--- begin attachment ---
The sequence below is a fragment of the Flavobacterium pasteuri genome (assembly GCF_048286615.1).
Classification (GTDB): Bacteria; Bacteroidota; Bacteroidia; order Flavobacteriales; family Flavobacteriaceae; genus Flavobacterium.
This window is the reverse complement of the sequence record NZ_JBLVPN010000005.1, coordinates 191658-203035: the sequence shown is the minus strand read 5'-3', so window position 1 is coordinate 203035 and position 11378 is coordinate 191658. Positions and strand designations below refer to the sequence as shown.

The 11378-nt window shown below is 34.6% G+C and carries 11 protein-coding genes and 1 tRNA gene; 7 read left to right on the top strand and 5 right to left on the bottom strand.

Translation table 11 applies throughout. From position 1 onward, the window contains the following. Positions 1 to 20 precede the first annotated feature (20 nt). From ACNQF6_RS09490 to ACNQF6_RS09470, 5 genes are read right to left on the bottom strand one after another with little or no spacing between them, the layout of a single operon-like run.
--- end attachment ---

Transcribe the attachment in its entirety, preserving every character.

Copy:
The sequence below is a fragment of the Flavobacterium pasteuri genome (assembly GCF_048286615.1).
Classification (GTDB): Bacteria; Bacteroidota; Bacteroidia; order Flavobacteriales; family Flavobacteriaceae; genus Flavobacterium.
This window is the reverse complement of the sequence record NZ_JBLVPN010000005.1, coordinates 191658-203035: the sequence shown is the minus strand read 5'-3', so window position 1 is coordinate 203035 and position 11378 is coordinate 191658. Positions and strand designations below refer to the sequence as shown.

The 11378-nt window shown below is 34.6% G+C and carries 11 protein-coding genes and 1 tRNA gene; 7 read left to right on the top strand and 5 right to left on the bottom strand.

Translation table 11 applies throughout. From position 1 onward, the window contains the following. Positions 1 to 20 precede the first annotated feature (20 nt). From ACNQF6_RS09490 to ACNQF6_RS09470, 5 genes are read right to left on the bottom strand one after another with little or no spacing between them, the layout of a single operon-like run.